After the initial euphoria of having this show get back on track has subsided, it’s time to face the cold, hard truth: The first half of the season is about to end, and the writers’ strike makes it probable that the fall finale will end up being the season finale. Unfortunately, there’s a lot of ground to cover in order to resolve the current plot threads, and very little time in which to do it. I’m assuming that’s the reason this episode felt jumbled, as if the writers didn’t know where to start in wrapping everything up.
Since Nikki is back with Micah at her mother-in-law’s, we start in on a new plot with Micah and Monica, as they team up to retrieve some Micah’s comics and DL’s medal. Monica is new to the hero game, though, and gets herself captured. But that plot is a minor distraction from the new save-the-world arc, which finds most of the heroes trying to prevent the release of a deadly strain of the Shanti virus, originally designed by the Company for use as a weapon. The problem is that it’s hard to know who to trust at this point. Both Hiro and Peter are trying to get to the virus before its release, but they clash over Adam’s motivations. Hiro believes that Adam would sacrifice humankind for “the greater good,” however he might define it. Unfortunately, when Peter and Hiro meet, Hiro falls victim to that strange syndrome common on “Lost” where the characters squander all their opportunities to convey essential information. So instead of telling Peter that he went back in time and saw Adam attempting to release the virus once before, he just says that Adam must pay for killing his father. We’re left not knowing who will win this showdown.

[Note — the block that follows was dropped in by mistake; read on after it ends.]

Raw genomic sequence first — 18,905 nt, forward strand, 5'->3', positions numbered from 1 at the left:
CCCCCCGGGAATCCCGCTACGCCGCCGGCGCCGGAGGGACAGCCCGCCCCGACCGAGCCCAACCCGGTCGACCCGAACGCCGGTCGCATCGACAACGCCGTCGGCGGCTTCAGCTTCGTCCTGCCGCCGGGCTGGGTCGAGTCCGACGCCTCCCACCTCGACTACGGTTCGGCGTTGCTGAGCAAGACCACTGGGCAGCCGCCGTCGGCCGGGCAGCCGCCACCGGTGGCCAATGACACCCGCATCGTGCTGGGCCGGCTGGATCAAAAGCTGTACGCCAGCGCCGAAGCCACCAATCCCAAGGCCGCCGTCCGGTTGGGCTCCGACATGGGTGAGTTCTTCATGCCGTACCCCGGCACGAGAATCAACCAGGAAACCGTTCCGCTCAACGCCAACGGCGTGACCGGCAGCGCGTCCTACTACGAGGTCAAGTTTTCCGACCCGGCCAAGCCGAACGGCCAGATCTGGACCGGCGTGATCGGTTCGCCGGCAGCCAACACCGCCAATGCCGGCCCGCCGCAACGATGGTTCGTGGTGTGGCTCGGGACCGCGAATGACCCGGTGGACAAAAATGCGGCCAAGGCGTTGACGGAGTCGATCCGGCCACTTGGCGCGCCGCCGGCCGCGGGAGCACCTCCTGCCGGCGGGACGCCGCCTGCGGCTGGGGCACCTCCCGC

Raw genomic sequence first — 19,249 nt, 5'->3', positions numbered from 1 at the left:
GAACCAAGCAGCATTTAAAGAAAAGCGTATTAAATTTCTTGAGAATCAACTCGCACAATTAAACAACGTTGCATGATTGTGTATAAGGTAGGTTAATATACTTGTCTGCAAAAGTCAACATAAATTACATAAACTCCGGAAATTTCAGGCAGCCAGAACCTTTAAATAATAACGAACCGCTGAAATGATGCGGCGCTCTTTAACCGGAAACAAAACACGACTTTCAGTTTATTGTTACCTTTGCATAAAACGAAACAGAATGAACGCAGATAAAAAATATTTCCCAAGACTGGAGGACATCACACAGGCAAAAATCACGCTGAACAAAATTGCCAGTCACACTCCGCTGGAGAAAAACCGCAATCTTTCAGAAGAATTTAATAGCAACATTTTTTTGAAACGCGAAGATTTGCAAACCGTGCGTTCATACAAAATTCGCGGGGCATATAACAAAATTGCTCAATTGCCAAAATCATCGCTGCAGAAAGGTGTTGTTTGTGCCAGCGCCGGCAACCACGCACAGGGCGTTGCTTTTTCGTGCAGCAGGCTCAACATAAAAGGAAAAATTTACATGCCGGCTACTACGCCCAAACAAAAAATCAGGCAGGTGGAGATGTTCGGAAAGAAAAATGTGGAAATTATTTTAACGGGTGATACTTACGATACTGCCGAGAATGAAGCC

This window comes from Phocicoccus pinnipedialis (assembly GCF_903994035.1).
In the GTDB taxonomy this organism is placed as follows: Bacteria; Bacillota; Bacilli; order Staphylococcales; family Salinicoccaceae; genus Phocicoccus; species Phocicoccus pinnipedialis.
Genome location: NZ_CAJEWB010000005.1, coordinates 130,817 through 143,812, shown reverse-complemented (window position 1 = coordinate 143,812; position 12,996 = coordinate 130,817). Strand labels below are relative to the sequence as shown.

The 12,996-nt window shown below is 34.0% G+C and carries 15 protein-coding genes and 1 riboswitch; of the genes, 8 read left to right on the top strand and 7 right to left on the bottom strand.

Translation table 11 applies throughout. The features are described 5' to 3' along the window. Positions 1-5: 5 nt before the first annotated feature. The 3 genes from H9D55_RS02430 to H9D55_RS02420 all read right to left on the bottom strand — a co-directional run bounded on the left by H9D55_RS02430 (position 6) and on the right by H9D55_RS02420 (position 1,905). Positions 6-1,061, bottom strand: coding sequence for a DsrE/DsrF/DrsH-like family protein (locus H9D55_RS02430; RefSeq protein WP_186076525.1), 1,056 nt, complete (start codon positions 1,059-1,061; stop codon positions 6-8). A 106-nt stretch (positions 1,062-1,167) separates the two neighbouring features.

Meanwhile, Bob, Mohinder and HRG are locked in a struggle of their own. Mohinder saves HRG with Claire’s blood, but refuses to believe that HRG’s assertion that the Company is evil, even when he finds evidence that the Company’s research is unethical and dangerous. Bob swears that he’s on the right side, but what is his definition of “right”? And can Mohinder trust him? There’s clearly something wrong with Bob, as evidence by the way he treats his own daughter, but it’s possible that he’s trying to do the wrong thing for the right reasons, or even the right thing for the wrong reasons.
The one character who’s still obviously evil is Sylar. When Maya learns how to control her powers, he cackles and says, “I’ll get you, my pretty, and your little dog, too!” After he kills Alejandro, he hisses to Maya that he “ate his liver with fava beans and a nice Chianti.” Maya does not pick up on these hints. By the end of the episode, Sylar has tracked down Molly, and plans to use her to get to Mohinder. Personally, I prefer the more ambiguous characters in the other plots – in the current Heroes world, good vs. evil is so last year.